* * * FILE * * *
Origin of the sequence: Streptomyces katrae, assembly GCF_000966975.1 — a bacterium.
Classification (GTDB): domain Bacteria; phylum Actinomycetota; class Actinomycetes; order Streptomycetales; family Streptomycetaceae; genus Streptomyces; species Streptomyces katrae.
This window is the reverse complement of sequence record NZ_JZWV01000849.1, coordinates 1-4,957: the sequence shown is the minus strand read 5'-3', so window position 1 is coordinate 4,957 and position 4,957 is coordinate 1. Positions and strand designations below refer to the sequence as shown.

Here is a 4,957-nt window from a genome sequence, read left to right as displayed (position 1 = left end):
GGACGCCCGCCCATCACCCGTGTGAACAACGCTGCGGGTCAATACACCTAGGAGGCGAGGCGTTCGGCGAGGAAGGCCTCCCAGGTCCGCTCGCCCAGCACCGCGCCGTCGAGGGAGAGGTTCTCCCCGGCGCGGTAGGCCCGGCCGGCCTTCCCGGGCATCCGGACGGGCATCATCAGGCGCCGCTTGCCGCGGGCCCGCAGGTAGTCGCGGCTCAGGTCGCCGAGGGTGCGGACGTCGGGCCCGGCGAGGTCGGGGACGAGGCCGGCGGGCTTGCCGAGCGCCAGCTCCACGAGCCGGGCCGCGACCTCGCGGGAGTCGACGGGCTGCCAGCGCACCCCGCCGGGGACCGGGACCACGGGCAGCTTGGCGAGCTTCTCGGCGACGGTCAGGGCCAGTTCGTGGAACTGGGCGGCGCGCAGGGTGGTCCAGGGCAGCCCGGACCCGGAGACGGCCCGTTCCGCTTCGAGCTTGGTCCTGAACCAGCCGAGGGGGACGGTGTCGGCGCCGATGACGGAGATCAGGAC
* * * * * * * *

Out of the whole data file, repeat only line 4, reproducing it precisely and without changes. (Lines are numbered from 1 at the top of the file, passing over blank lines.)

Here is a 4,957-nt window from a genome sequence, read left to right as displayed (position 1 = left end):